I realize we are in a day and time where there is only so much money and time. But I would hate for a self-defeating cycle to bring decline to Sunday School simply because of the wrong attitude. If Sunday School is not a priority for our time and money, it will get only the leftovers and in turn show the results. If you invest and expect nothing, you should not be surprised when you get what you expected.
Be honest. How do you think about money for Sunday School? Do you think of it as spending it or as investing it? How do you think about your time for Sunday School? Do you think of it as time spent preparing and working? Or do you view it as an investment? Your attitude makes a difference! Examine with me those two attitudes:
- SPENDERS. Those who think of time and money “being spent” on Sunday School, often consider the work more as a chore than a privilege. They focus on an activity rather than a ministry and people. “Spenders” more often dread Sunday School purchases and work than looking forward to it with anticipation. Leaders who “spend money” are more focused on the past and tend to budget based on what was spent last year. They often focus more on those already there rather than new people. Directors and teachers who “spend time” on Sunday School tend to look for more and more ways to decrease the amount of time the work takes. “Spenders” are more hesitant to risk and less likely to see growth. “Spenders” dread making visits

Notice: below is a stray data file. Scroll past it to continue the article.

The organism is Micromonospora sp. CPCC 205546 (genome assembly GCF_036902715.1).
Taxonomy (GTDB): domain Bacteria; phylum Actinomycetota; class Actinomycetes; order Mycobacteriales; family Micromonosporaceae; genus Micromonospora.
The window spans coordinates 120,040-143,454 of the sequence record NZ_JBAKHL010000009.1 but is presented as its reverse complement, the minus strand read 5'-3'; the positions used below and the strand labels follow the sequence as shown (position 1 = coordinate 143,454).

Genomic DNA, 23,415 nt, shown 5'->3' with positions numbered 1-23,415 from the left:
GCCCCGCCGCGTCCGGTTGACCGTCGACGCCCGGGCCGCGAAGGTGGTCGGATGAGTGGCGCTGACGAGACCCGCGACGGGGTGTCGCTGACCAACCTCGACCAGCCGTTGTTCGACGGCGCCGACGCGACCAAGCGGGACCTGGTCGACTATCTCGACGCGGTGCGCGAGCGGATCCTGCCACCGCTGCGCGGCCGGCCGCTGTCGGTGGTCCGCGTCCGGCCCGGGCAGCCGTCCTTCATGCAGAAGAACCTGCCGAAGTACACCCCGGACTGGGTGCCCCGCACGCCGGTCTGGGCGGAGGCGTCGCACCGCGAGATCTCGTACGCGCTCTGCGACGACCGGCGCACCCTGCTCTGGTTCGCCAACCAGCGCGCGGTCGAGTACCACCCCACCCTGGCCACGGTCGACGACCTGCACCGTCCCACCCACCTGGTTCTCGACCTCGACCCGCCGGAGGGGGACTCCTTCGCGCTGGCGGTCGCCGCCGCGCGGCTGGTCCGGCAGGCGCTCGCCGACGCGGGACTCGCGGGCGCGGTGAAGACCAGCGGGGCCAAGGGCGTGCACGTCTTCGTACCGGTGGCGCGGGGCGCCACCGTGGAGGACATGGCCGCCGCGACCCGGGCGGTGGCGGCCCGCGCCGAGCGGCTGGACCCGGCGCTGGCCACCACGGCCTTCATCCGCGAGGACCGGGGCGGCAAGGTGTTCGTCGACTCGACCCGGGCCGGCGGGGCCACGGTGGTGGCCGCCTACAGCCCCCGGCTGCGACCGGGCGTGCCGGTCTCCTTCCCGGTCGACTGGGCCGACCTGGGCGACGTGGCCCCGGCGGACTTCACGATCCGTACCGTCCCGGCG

- INVESTORS. Those with the attitude of “investing” tend to see opportunities, people not yet reached, and lives not yet changed. They tend to focus on building upon the foundation rather than upon maintaining the status quo. “Investors” lead those responsible for budgeting to increase the investment in Sunday School wherever possible in order to see even greater results. “Investors” see ministry opportunities and new leaders to be discovered, enlisted, trained, and mobilized into service. “Investors” look forward to what God is going to do and to serving as teachers, directors, and workers in Sunday School. Those with an “investing” attitude consider the time and money invested wisely as “well spent” and invested in Kingdom work. “Investors” tend to be more willing to follow God’s leadership and more willing to risk it all in order to be obedient and see the results He desires.
I realize that I have painted only a partial picture of the extremes, but measure yourself. Where does your attitude fall? Where does the attitude of other leaders in your Sunday School fall? What can you do to encourage other leaders to consider investing in Sunday School? How can you lead them to begin changing their attitude from spending to investing? Help them to see the possibility. Pray with them. Raise expectations. Be revolutionary!